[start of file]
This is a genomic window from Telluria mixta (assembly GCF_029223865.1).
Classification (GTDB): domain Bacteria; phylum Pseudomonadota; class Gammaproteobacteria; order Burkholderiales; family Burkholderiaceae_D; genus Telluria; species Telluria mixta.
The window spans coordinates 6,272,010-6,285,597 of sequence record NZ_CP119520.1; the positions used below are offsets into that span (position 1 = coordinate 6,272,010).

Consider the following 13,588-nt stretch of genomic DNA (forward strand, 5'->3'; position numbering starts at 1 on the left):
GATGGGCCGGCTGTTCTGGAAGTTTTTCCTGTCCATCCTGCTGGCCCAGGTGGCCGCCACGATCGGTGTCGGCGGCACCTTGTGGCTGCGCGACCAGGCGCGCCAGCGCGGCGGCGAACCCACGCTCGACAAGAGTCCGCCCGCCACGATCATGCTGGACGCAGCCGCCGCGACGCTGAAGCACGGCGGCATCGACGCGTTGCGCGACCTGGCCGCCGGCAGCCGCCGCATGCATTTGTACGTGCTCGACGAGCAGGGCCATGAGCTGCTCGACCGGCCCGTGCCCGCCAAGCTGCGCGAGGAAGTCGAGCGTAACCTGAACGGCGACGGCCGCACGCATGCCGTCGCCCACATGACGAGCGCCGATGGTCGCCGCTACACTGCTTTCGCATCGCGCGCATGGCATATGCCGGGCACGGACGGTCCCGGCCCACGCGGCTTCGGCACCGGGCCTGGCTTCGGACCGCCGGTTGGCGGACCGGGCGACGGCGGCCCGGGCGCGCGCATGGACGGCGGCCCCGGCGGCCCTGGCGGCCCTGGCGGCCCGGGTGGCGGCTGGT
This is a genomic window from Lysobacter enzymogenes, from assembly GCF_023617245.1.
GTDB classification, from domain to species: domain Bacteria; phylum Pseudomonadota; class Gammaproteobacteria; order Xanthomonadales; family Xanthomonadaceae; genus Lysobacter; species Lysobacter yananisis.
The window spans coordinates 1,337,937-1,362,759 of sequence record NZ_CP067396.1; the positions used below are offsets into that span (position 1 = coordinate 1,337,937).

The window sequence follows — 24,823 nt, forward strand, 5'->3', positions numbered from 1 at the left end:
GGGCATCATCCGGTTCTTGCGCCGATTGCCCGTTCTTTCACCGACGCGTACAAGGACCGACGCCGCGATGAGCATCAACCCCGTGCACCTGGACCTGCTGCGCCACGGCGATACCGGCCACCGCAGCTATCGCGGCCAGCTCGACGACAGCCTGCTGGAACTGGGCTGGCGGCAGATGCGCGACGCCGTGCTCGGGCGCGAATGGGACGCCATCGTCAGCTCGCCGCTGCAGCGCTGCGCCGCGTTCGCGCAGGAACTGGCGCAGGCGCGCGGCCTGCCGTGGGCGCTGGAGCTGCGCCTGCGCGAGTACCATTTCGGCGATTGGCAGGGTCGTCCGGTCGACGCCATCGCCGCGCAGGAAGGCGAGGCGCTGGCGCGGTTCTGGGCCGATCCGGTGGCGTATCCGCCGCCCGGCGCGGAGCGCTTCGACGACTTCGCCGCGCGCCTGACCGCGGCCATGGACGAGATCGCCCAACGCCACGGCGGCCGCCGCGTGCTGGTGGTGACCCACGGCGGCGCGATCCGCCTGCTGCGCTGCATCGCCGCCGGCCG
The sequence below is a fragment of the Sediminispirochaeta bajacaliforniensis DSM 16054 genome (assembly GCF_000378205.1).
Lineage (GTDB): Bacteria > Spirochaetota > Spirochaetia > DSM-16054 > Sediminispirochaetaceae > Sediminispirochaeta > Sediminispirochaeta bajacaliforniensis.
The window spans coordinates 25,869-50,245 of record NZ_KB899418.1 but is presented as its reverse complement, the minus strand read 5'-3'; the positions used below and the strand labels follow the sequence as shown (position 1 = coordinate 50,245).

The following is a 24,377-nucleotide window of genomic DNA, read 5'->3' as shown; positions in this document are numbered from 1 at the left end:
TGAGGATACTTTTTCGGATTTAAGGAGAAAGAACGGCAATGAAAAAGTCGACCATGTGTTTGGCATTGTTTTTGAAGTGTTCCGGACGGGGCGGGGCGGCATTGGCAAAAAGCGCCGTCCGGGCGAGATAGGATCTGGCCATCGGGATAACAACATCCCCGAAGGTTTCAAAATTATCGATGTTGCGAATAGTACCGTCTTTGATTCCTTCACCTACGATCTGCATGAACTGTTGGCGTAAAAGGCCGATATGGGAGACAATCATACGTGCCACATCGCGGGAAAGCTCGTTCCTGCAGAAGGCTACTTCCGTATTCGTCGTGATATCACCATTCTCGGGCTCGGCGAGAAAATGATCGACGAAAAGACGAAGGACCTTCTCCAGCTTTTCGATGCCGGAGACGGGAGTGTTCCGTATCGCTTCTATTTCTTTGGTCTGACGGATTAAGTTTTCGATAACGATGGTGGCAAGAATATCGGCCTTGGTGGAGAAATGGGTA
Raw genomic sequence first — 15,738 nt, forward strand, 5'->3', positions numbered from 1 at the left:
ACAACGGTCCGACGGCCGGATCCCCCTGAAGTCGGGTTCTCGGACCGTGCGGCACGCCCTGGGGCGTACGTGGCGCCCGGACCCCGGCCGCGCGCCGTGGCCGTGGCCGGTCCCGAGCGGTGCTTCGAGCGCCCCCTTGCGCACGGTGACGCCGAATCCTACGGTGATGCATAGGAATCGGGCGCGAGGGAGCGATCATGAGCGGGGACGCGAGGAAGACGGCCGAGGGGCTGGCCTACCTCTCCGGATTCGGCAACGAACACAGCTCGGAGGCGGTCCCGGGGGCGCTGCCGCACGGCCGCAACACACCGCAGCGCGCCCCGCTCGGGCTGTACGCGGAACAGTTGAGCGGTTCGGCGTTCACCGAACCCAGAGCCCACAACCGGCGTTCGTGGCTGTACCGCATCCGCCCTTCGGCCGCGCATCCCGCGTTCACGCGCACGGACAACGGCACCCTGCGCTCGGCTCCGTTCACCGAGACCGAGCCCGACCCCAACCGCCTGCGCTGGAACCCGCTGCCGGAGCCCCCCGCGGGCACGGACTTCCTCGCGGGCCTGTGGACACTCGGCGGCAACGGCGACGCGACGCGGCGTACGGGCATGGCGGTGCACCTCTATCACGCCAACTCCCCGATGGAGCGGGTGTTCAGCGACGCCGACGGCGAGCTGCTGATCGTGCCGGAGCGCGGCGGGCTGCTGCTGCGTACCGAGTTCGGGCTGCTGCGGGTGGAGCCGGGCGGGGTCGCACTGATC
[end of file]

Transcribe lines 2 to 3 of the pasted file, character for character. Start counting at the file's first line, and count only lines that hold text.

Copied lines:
Classification (GTDB): domain Bacteria; phylum Pseudomonadota; class Gammaproteobacteria; order Burkholderiales; family Burkholderiaceae_D; genus Telluria; species Telluria mixta.
The window spans coordinates 6,272,010-6,285,597 of sequence record NZ_CP119520.1; the positions used below are offsets into that span (position 1 = coordinate 6,272,010).